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graphic showing methods of viral entry into a cell

Graphic of Viral Entry into Animal Cells: virus attachment to cell surface (adsorption) and virus entry into cell. Picture shows translocation, pore formation, receptor mediated endocytosis using clathrin coated vesicles and membrane fusion. Some viruses can use more than one strategy. Other means are also employed. The above image is 500 pixels across, the original measures 4,000 pixels across.

1. NAKED VIRUS - TRANSLOCATION: particle crosses cell membrane intact (cf Principles of Molecular Virolgy, 3rd Edition, Alan J. Cann, Academic Press p 117)

2. NAKED VIRUS - GENOME INJECTION: virus attaches to cell surface and releases its genome which penetrates the cytoplasm via a pore that has been created in the plasma membrane. (Bacteriophages, which attack bacterial cells, also inject their genomes and may use molecular "syringes" to do so, please see our diagram of T4 phages injecting).

3. NAKED VIRUS - ENDOCYTOSIS: virus attaches to cell surface receptor molecules and sinks into a clathrin coated pit. The pit invaginates and finally closes off creating a clathrin coated vesicle (drawn as a cage like sphere) and so the contained virus particle is drawn into the cytoplasm. The clathrin molecular cage soon dissociates into component triskelions (the propeller like objects) which leave a vesicle. The resulting uncoated vesicle transports the contained virion to an endosome. At some stage thereafter, the viral components are released. The virus shown in this example is an Adenovirus.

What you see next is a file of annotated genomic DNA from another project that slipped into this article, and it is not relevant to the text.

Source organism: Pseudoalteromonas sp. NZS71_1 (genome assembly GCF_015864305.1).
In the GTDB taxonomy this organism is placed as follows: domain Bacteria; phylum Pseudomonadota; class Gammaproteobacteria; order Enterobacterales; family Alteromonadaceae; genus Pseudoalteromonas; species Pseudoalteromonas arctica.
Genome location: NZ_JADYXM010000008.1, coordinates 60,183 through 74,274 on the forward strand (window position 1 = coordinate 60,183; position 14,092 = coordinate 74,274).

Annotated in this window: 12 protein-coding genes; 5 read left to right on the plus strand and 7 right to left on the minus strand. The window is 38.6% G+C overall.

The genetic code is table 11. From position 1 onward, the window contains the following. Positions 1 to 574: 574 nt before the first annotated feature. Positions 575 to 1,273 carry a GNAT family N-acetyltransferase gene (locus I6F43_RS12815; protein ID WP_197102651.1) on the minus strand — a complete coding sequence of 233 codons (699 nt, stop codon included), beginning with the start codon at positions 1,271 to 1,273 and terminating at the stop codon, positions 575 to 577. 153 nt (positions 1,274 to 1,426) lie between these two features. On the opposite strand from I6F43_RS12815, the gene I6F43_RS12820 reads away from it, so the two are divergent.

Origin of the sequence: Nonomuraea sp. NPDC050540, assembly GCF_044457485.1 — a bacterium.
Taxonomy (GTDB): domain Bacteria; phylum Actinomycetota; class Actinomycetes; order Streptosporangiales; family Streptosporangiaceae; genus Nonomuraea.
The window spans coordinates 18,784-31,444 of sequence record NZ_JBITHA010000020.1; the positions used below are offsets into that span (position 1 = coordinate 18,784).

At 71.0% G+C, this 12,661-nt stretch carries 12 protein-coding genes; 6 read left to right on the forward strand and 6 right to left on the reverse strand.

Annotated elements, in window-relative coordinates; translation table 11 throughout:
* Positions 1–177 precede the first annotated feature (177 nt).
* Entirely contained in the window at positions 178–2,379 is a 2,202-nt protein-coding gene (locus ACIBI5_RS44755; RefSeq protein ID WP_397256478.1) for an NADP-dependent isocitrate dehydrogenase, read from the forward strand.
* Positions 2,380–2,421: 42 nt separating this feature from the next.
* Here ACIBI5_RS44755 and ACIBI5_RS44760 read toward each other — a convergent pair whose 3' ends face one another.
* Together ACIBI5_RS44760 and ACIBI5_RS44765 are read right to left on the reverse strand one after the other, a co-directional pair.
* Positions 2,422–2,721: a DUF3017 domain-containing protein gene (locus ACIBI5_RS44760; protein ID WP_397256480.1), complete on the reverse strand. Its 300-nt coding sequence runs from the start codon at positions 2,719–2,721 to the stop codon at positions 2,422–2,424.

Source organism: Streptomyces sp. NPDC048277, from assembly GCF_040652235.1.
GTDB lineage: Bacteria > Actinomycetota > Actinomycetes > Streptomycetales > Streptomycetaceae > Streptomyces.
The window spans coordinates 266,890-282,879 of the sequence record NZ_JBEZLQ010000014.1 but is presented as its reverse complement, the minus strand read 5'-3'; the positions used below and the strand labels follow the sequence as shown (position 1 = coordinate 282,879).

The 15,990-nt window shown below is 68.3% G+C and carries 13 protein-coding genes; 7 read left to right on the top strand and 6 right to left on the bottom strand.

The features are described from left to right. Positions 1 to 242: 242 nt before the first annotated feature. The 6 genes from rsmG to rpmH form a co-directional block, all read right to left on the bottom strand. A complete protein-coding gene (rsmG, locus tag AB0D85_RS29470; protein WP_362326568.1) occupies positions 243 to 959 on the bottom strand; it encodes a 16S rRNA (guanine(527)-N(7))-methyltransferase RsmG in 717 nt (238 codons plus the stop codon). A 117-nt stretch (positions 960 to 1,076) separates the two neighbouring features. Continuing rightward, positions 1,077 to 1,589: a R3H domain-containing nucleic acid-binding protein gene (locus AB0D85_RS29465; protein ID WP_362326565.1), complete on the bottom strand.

4. ENVELOPED VIRUS - ENDOCYTOSIS & MEMBRANE FUSION: virus enters cell by receptor mediated endocytosis. The cell membrane merges (fuses) with the endosome membrane and so the virus components are released. The virus shown here is an influenza virus, please see our Influenza virus life cycle illustration.

5. ENVELOPED VIRUS - MEMBRANE FUSION: virus enters the cell when its outer membrane fuses with the plasma membrane at the cell surface. The viral contents are then spilled into the cytoplasm of the cell. This example is HIV, which is unusual in having a conical core (most viral cores tend to be more spherical). Please see our HIV illustrations.

GENERAL POINTS: This diagram is only intended as an overview. The viruses are depicted to show general principles. NAKED VIRUSES have an exposed protein capsid, whilst ENVELOPED VIRUSES are cloaked in cell membrane, added during budding from the host cell. The fates of viral proteins and viral genetic material vary with the type of virus. Some viruses release their genetic material almost immediately (see entry 2) whereas others transport it to the cell nucleus still contained in a protein vehicle (see entry 5).

FOR INFORMATION ON VIRUSES ENTERING CELLS please see virus entry into animal cells from Ed Rybicki

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